Why Indian students in the US, including those from elite Ivy League universities, are failing to land internships this summer

Indian students studying in the United States, including those enrolled in prestigious Ivy League universities, are facing difficulties securing internships for the upcoming summer due to a slowdown in job growth in the country. According to individuals knowledgeable about the situation, many students have been unable to obtain internship offers, which are essential for gaining practical experience before entering the highly competitive job market.
The global economic slowdown has significantly impacted entry-level job opportunities, students, education consultants, and Indian-American professionals in the US have said. According to an ET report, they also claimed that the situation has been exacerbated by the tendency of many companies to hire local students during an election year.
Furthermore, Indian students graduating from US universities this year are facing additional challenges, such as high inflation rates, rising living costs, local unemployment, and sponsorship issues.

Indian Students Facing Competition

Indian Students Facing Competition

“There were about 400 undergrad students in the final year in the East Coast and West Coast, including in Ivy League schools, whom I counselled over the years, who have not got any internship offers this summer,” said Adarsh Khandelwal, co-founder of the education consulting company Collegify.
The Ivy League, a group of eight private universities located in the northeastern United States, including prestigious institutions such as Harvard University, Yale University, and the University of Pennsylvania, is renowned for its academic excellence and social prestige.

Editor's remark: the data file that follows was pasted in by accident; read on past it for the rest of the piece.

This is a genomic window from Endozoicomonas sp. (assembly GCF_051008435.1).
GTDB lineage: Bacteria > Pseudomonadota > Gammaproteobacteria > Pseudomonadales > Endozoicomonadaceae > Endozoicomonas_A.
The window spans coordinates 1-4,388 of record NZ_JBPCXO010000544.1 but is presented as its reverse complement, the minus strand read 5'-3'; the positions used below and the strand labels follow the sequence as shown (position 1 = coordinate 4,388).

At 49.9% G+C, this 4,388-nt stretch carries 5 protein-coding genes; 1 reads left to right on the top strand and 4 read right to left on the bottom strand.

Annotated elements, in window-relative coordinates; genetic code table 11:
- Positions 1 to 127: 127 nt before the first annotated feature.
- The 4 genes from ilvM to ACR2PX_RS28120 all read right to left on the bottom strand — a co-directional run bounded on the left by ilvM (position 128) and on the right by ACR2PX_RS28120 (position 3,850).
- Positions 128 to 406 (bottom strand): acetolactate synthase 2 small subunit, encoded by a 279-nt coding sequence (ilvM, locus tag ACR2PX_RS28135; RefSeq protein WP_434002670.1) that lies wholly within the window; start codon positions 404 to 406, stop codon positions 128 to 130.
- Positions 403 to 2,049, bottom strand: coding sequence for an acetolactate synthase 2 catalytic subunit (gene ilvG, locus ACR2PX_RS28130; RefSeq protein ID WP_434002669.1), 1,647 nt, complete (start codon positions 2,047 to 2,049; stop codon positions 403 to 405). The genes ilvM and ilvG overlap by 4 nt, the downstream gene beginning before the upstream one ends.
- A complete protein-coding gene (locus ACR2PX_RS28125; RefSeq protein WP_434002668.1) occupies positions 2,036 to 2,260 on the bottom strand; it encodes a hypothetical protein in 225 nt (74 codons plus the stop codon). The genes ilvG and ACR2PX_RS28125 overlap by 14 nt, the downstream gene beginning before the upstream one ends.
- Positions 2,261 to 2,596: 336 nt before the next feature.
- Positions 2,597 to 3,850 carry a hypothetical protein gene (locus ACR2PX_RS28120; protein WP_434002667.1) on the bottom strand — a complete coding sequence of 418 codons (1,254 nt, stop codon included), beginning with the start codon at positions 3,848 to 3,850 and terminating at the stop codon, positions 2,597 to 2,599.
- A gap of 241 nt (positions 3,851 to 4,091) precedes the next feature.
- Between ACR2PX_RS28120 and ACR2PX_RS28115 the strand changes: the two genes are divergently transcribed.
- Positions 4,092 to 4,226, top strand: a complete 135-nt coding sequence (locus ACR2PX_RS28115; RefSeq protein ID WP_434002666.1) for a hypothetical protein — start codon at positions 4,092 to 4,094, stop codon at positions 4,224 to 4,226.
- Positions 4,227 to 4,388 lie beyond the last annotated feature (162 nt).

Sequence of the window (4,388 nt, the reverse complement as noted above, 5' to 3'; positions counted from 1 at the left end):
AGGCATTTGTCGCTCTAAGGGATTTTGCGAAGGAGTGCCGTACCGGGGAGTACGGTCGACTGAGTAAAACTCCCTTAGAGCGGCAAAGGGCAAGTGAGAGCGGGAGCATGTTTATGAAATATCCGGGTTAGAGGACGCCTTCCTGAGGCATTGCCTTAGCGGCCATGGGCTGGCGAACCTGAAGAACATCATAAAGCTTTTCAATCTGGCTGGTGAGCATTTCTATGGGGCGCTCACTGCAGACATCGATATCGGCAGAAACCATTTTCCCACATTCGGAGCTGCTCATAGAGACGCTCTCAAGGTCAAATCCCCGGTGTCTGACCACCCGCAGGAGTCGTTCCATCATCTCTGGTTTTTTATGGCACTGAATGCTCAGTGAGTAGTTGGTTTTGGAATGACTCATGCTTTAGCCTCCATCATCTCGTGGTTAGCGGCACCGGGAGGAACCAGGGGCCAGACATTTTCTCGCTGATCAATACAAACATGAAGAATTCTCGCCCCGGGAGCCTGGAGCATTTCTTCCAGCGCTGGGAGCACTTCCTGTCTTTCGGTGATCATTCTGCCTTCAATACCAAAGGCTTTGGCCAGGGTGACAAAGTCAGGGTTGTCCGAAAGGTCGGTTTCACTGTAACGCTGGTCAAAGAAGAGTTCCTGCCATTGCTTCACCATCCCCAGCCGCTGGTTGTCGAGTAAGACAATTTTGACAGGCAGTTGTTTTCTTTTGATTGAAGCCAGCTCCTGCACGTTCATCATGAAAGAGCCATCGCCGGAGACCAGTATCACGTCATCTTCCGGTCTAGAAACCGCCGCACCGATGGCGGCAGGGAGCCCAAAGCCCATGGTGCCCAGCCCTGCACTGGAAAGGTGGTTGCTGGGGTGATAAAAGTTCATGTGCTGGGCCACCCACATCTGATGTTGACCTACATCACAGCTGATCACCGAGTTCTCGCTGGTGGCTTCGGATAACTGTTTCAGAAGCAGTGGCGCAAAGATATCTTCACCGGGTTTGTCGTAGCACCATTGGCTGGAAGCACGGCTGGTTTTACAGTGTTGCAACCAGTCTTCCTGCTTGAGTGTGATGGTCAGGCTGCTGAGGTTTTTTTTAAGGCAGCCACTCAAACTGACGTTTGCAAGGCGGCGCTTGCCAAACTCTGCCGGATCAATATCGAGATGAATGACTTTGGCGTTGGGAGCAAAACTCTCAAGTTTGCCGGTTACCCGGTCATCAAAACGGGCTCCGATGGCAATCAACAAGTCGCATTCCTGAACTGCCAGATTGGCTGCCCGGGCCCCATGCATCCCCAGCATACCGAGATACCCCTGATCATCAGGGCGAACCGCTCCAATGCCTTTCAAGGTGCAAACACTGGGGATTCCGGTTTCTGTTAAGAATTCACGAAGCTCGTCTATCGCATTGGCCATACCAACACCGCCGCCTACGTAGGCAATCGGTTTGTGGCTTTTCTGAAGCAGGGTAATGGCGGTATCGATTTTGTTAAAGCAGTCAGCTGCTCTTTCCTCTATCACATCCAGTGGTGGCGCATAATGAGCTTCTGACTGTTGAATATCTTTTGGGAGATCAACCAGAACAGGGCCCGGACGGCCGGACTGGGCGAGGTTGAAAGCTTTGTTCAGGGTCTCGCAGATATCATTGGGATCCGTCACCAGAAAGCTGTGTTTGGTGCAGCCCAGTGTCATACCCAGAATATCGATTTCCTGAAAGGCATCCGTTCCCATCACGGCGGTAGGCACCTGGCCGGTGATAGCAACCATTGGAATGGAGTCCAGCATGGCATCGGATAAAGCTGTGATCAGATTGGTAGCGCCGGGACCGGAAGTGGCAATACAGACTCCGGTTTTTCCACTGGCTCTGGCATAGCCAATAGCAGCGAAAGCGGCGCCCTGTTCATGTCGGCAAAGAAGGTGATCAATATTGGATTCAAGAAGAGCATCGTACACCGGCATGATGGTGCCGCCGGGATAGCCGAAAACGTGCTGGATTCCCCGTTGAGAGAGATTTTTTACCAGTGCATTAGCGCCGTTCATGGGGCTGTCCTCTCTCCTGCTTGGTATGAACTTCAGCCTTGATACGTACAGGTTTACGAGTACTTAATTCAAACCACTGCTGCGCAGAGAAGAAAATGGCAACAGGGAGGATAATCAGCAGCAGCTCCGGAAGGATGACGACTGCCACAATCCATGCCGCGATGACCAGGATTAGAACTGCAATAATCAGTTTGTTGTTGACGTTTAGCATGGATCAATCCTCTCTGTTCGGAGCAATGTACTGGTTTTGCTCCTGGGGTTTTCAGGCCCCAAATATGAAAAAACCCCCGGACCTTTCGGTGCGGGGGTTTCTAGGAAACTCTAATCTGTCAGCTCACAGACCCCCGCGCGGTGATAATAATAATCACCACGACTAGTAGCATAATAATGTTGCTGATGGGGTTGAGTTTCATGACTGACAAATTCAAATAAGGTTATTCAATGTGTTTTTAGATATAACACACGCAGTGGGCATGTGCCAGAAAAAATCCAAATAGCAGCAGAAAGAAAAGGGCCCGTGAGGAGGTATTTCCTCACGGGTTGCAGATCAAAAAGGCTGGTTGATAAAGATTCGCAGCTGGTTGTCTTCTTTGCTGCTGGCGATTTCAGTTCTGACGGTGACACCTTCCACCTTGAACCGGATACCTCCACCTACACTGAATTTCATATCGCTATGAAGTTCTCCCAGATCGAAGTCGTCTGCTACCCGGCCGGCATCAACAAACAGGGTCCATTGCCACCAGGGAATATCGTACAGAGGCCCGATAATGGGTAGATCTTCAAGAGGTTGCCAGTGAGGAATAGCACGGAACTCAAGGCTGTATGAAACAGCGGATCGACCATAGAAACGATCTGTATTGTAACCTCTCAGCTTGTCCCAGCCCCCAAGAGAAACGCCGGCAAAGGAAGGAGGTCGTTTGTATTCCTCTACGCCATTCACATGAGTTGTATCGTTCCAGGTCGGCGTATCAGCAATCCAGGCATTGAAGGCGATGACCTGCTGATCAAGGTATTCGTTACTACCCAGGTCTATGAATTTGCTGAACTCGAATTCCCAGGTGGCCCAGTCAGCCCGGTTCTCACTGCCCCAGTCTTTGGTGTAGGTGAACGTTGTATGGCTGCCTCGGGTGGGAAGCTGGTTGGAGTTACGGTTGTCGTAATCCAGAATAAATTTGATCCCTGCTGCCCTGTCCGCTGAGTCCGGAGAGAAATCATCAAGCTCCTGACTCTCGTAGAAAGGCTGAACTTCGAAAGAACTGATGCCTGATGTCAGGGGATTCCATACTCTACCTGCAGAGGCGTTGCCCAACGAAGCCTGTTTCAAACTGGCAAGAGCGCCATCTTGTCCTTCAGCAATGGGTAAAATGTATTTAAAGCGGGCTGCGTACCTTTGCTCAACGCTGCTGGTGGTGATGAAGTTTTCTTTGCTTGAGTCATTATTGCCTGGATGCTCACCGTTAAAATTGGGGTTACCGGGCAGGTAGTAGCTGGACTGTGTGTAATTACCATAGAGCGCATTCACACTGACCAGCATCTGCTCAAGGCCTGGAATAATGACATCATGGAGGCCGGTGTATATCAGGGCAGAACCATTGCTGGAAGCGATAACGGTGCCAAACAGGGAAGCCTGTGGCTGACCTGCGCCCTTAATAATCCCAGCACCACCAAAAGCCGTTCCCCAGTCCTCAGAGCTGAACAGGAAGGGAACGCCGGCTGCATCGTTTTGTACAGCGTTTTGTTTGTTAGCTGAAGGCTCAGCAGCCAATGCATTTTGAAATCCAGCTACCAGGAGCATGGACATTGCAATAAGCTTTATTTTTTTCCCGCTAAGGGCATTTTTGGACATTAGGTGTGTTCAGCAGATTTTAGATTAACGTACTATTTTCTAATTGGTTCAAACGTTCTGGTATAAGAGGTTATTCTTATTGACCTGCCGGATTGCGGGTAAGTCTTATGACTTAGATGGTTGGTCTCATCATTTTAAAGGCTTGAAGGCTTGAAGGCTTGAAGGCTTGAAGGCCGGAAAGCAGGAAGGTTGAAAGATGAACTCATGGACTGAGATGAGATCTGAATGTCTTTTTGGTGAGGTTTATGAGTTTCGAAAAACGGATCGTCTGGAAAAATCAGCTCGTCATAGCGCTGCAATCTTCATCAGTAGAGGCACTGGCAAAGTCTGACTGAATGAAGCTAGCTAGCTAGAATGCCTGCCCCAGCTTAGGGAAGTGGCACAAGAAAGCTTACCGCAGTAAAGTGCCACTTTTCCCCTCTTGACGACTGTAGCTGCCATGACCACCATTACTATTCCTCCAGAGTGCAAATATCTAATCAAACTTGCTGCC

According to Khandelwal, “Indians, even in top US colleges such as NYU Stern, UC Berkeley, Brown University, University of Pennsylvania and University of Texas at Austin, are struggling. A lot of these kids have reached out to us seeking help to get placed in India.”
Khandelwal cited an example of a 22-year-old Harvard University student in his final year, majoring in economics and psychology, who has been unsuccessful in securing a summer internship despite applying to numerous companies over the past six months.
The current job market has proven challenging even for students in the science, technology, engineering, and mathematics (STEM) fields, who were highly sought after before the Covid-19 pandemic. Technology, consulting, and new-age companies are now either laying off staff or implementing hiring freezes.
Khandelwal stated, “There are hardly any jobs for vanilla coding skills, unless there is an element of AI (artificial intelligence) or emerging technology in it.”
An Indian American employee at a leading consulting firm, who wished to remain anonymous, revealed, “My firm prefers to hire Americans over Indians.”
This situation persists despite American colleges continuing to attract foreign students, including those from India, with the number of Indian students pursuing higher education in the United States reaching an all-time high.

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